Sunday, July 4, 2010

PL 37/10: A new republic

Filed under: Uncategorized — plinius @ 10:09 am

Plinius celebrates July 4 with a note on republics.

Science does not consist of facts, results or methods, but of communities of people that work on – and spend time discussing – shared professional problems.

As the number of researchers grows – and new interests develop – new sub-fields and specialties appear. That is a normal process. General history becomes divided by period – ancient, medieval and modern – and sub-divided again – into (say) Early, High and Late Middle Ages. People specialize by country – Norway, France, China – and by sub-system: political and social, cultural and religious, demographic and economic history.

An expert on Norwegian economic history in the nineteenth century will seldom discuss her findings with an expert on Chinese philosophy in the Sung dynasty. But the two will still accept each other as historians – and they will probably recognize the methodological issues that their far-away peers are struggling with.

The shared commitment to historical method unifies the discipline as a community of practice.

But sometimes differences become more profound. Academics develop approaches that break with the accepted standards of scholarly work in their subject. They leave, so to speak, the recognized republic of research – and establish their own statelets – or independent fields of discourse.

Separatists make their own laws. Independence means that they reject the authority of the disciplinary establishment.  They create their own concepts, their own ways of talking and their own standards of quality (if any).

A radical journal

The new journal on methodology from Oslo University College seems to fit the separatist description. I have read the articles in the first issue. From my point of view, they do not make sense as research.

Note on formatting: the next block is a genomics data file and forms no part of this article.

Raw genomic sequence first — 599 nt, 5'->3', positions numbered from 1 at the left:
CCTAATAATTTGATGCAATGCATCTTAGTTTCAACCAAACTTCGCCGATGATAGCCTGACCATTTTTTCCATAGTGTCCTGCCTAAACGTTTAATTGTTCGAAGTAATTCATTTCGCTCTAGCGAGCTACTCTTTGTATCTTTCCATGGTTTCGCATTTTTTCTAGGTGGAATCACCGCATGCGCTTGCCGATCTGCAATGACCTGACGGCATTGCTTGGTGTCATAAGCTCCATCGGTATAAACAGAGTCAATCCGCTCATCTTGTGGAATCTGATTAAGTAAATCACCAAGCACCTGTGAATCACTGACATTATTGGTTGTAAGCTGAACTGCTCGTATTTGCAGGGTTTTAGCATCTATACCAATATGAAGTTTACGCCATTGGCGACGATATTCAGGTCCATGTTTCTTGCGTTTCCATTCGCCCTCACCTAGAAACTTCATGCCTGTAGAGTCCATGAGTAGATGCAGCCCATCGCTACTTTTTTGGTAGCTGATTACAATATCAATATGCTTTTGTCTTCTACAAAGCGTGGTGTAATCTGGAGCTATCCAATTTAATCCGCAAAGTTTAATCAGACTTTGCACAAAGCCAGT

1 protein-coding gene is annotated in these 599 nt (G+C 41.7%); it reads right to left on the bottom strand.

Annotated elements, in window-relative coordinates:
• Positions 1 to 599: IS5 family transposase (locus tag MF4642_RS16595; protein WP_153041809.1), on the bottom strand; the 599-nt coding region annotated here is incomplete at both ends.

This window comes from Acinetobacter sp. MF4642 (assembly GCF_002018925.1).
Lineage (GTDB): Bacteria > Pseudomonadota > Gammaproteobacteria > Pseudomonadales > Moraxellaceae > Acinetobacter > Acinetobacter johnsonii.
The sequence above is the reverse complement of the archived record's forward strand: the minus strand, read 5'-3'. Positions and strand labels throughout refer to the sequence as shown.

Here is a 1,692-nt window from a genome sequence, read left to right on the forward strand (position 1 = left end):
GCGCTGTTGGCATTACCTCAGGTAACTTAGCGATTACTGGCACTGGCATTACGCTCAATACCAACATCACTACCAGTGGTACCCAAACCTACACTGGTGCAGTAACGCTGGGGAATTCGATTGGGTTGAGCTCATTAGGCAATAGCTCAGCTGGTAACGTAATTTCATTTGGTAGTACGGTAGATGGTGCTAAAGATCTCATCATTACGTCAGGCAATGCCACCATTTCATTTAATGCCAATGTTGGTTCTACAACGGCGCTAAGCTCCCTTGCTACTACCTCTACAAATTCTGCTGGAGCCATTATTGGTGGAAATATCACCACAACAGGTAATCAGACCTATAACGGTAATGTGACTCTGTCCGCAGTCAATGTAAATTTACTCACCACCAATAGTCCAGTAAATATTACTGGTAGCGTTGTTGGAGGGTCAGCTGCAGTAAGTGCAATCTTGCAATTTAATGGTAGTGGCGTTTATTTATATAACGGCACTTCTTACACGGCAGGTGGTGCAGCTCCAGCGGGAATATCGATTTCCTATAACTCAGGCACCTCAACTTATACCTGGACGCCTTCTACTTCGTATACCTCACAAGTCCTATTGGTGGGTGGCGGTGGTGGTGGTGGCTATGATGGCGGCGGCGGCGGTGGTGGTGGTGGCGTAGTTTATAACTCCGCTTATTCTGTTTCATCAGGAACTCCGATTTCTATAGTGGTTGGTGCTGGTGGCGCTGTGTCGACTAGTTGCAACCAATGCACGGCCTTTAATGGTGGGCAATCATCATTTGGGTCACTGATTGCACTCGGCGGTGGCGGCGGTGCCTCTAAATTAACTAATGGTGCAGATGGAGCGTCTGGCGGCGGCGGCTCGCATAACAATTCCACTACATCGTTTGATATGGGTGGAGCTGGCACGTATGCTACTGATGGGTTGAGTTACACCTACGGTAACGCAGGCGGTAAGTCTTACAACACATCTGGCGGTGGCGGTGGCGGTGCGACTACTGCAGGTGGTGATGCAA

In their first editorial the editors point out that RERM is a fully refereed and international journal. It welcomes manuscripts about how research is done, whether the focus is on early childhood education, schools and other places of learning, or higher education.

But the following sentences argue for a radically different way of doing educational research

  • RERM focuses on reconceptualizing as this connects to the doing and textualizing of projects in educational locations, for educational purposes.
  • As a methodology journal then, RERM aims to present some of the innovative work currently undertaken, as this connects to critical thinking and the questioning of the status quo.
  • By publicizing ways of doing research differently, and considering how research practices might change, this journal strengthens researcher positioning and aims to advance the field of methodology.
  • Not all published educational research is required to openly deal with concepts, by which we mean philosophical concepts.
  • RERM thus provides a publication place for the resistance of research that goes simply from the getting of information to analysis and presentation of findings.

Is this a journal in methodology – for people who reject the mainstream? Is it a journal in philosophy – to be judged by philosophers? Or is it a journal that rejects the distinctions between science and philosophy, theory and methods, fiction and non-fiction, research and art?

Finding the right questions

From the RERM point of view, these questions may be all wrong, since they represent (admittedly) traditional ways of thinking:

  • RERM challenges what is rulebound and questions some of the unwanted histories of disciplinary practices. …
  • In contemporary times it is not mandatory that our positionings as researchers are fixed.

But this is a material world. Rules and rulers have teeth. Since we are hired to undertake teaching and research for a purpose, we get into trouble if we deviate too much from the expectations of students and employers.